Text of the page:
• Tuesday, July 23, 2024
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BusinessDay

Palliative work has saved Tin-Can port operations – Port Manager

tincan port

Umar Garba, Port manager of the Tin-can Island Port, has said that the ongoing palliative work along the Tin-Can – Mile 2 end of the Apapa-Oshodi Expressway will be a huge relieve for operations at the nation’s second-busiest port.

According to him, the situation of the road started having greater effect on port operations around October this year such that the state of the road threatened to ground port operations.

Garba said the situation made him to contact the Presidential Task Team on Decongestion of Apapa and the Federal Ministry of Works and Housing, seeking for their interventions. “At that time, taking delivery of consignments from the port as well as trucks getting access into the port became almost impossible.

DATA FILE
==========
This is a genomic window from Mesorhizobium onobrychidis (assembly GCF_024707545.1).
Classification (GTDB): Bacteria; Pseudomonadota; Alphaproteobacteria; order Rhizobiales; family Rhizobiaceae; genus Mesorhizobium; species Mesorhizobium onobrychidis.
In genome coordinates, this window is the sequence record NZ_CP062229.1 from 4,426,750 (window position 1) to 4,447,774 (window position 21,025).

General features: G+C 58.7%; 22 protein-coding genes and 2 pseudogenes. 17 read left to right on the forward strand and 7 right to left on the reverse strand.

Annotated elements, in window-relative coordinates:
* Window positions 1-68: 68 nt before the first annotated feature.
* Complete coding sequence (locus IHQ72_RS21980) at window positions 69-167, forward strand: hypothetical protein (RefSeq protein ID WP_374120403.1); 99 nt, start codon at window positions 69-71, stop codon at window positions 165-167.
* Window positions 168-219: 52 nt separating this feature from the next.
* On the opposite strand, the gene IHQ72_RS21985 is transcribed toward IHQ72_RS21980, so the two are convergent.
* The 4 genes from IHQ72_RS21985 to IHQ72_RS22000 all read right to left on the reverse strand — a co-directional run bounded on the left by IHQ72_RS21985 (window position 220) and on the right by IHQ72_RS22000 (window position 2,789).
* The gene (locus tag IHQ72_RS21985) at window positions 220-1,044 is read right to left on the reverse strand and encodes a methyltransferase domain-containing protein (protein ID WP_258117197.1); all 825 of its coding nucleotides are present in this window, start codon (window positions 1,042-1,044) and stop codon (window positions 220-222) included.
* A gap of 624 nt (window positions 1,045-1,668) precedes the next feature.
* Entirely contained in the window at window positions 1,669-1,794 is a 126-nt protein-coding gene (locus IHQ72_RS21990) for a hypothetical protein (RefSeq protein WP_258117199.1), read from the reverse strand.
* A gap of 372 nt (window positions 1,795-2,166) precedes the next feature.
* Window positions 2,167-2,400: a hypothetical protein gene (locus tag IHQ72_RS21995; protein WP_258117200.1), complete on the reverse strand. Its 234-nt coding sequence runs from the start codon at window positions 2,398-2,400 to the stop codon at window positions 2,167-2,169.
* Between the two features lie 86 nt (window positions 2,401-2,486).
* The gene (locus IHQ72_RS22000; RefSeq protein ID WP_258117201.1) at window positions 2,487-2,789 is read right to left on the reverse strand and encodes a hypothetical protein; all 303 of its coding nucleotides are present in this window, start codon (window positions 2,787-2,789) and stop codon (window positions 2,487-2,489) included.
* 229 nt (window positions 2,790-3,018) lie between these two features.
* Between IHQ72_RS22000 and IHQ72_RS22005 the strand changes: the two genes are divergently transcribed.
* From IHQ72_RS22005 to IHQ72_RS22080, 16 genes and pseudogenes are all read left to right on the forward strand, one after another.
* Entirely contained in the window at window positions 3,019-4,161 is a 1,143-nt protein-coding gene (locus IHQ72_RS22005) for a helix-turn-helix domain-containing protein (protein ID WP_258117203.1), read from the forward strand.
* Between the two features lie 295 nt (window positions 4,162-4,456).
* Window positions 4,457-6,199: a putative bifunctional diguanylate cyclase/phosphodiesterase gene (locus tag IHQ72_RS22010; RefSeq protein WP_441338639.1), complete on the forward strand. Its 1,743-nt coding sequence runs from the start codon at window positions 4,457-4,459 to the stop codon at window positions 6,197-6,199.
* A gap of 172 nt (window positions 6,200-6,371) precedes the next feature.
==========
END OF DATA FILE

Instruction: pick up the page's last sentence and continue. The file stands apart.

He pointed out that if the palliative work, which started over the weekend, did not commence, operations would have been completely grounded at the Tin-Can Port.

According to him, “The state of road affected our port, such that it was almost about to shut down. That was why I have to call on the task team to hold on to release of trucks.

He, however, noted that Kayode Opeifa, chairman of the Task Team was able to connect the management of the Tin-Can Port to a director, South-West in the Federal Ministry of Works, who inspected the road.

“We insisted that the ministry must do palliative on the road before starting the main work on the Apapa-Oshodi Expressway and that was why they decided on the partial closure of the road,” he noted.

Recall that earlier, Adekunle Oyinloye, group general manager of SIFAX Group, owners of Ports and Cargo Handling Services Ltd (PCHSL), had blamed the bad state of access roads to Nigerian ports, which makes it difficult to gate out enough laden containers in order to receive empties that are littered on the roads, as one of the challenges facing port operations at Tin-Can.